Review: Pulse (Pulse Trilogy #1) by Patrick Carman, Young Adult Dystopian Novel

PJV Quickie: In light of all the opposition to this book on Amazon, I didn’t know what to expect. But, as usual my opinion deviates from popular thoughts on the matter. I thought the book was original, the characters different then the normal YA prototypes and there  were a lot of great surprises throughout the book to keep me interested.

[frame align=”left”]Young Adult Dysoptian[/frame]
Title: Pulse
Author: Patrick Carman
Series: Pulse Trilogy #1
Type: Young Adult Dystopian
Published: February 26th 2013 by Katherine Tegen Books
Source: Amazon Vine
Goodreads Purchase Author


I do believe the synopsis of this book negates the beginning of the book, unfortunately. You learn that there is a girl, Faith Daniels, who can move things with her mind. But, within the pages of the book Faith doesn’t discover her ability until a lot of things have unfolded first. Faith Daniels lives in a world that is crumbling around her. The majority of the human population has taken to living in these pod type of communities, large city-states that house over 90% of the population.  The social interplay of the novel struck me as similar to some of the New World Order conspiracy theories. Urbanize the human race and put everyone in their proper place, assigned jobs, public transportation etc. Yet, the humans that strive to stay “free” live on the outskirts, barely surviving, living in crumbling cities that haven’t had infrastructure since the States took over.

Faith is among those in the crumbling outskirts of a looming State. Her classes are held on a tablet type of device, her school has barely enough kids to fit in one classroom. The world-building was definitely unique, especially when you start to weave the antagonist into the threads, along with the underlying paranormal motivations of the novel. Carman writes unique, yet, over-the-top characters that either work with you or they don’t. Faith isn’t the usual female YA heroine, she’s rough around the edges, a bit immature and volatile.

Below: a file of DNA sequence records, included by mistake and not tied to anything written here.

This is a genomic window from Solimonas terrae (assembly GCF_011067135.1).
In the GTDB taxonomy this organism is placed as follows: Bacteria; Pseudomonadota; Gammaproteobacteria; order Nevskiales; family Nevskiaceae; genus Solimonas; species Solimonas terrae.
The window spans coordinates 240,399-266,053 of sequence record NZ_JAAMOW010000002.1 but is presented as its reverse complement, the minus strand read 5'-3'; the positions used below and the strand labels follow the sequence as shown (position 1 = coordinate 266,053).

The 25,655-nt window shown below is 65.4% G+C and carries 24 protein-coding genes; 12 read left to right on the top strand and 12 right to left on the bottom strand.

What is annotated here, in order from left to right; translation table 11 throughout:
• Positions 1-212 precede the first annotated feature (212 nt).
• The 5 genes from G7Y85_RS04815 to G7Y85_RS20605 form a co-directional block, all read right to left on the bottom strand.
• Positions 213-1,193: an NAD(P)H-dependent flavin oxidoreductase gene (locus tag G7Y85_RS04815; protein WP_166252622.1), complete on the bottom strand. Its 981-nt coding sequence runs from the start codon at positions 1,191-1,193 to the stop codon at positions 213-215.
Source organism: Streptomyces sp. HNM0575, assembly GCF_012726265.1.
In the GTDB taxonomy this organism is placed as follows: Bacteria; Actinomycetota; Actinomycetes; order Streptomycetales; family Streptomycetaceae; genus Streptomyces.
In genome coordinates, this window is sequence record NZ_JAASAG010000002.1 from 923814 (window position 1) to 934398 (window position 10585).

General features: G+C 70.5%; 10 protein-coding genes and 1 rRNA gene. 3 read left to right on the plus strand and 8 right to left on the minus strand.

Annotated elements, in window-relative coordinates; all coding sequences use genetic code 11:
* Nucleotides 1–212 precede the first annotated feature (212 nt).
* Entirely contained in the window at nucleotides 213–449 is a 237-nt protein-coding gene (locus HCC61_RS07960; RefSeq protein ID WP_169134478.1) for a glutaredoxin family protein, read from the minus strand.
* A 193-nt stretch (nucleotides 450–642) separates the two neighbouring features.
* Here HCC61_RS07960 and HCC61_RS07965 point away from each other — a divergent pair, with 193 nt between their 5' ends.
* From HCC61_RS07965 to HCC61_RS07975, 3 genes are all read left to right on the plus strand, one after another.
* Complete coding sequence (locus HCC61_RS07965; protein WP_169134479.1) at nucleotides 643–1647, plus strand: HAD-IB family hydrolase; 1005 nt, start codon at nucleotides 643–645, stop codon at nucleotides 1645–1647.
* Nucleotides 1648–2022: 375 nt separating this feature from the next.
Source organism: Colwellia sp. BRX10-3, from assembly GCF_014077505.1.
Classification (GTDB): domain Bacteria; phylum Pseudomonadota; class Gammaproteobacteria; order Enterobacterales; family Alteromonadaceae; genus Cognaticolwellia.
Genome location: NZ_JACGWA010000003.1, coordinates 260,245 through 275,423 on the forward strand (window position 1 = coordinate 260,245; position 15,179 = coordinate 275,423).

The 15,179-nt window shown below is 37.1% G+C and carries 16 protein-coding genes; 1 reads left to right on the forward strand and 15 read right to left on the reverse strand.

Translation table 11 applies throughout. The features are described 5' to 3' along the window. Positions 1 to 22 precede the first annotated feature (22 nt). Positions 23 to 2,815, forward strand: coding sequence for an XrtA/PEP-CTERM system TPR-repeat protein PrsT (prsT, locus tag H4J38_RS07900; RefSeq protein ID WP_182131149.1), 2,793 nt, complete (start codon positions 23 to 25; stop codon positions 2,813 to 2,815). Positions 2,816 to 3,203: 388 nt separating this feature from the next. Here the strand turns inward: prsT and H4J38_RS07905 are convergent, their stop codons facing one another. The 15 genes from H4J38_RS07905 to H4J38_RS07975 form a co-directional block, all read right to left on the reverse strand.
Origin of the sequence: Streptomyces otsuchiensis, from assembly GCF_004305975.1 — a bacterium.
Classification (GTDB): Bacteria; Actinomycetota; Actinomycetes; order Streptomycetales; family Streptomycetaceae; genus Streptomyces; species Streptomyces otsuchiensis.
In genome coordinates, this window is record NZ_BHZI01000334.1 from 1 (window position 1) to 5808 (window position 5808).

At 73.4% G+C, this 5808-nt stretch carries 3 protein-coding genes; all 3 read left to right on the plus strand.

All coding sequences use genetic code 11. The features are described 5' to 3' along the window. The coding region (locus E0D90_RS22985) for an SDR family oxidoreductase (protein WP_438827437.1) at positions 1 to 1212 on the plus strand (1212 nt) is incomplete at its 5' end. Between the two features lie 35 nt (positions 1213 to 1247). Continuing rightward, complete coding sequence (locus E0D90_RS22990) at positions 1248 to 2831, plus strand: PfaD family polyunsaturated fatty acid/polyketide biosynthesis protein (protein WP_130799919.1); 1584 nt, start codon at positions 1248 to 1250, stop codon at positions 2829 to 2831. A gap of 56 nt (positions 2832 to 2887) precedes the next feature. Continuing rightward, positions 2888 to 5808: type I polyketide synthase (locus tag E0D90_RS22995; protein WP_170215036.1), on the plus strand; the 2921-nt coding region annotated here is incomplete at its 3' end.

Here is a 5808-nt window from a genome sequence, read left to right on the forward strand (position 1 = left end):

Carman’s writing style is also different from the usual fare. I think HarperTeen took a chance on this one and I think you need to decide for yourself if it works for you. He writes in Third-Person Omnipresent, which can be very confusing as you “head-jump” and this usually bothers me. I abhor omnipresent narrators, but this one actually didn’t bother me. Maybe I’m being lenient on my books as of late (you wouldn’t know that if you saw my DNF pile) but, I thought it was well implemented and because the majority of the time we were following Faith, the quick jumps into other characters were overlooked.

I did find fault with the plot though, even though the world-building was original, the smaller condensed world-building of Faith and her new found abilities and community were a bit convoluted. It goes from High School drama and talk of new jeans — to mass murder and superhero abilities. Characters flying through the air and beating each other with blocks of cement that were literally just holding hands and talking of Dr. Seuss.

My final impression as I closed the book was that I really liked it. But, I do understand where a critical reader could have a field day with this one. One, plus two just didn’t always equal three, even though the answer was a fun one. In my opinion, I feel the author cheated his way through this book, but I was okay with it. Call me a hypocrite I was just looking to be entertained and Patrick Carman entertained me.


Recommended for young readers 12+. There is a bit of heavy topics but nothing that is inappropriate for young readers. Fans of dystopian and science fiction should enjoy. If you like authors like Dan Wells and Marie Lu you should be entertained.

Similar Young Adult Dystopian Novels & 3 Star Ratings:


  1. Partials by Dan Wells
  2.  Michael Vey: The Prisoner of Cell 25 (Book 1) by Richard Paul Evans
5 Stars[relatedratings=3]
Dystopia CoverLove ARCReview Intriguing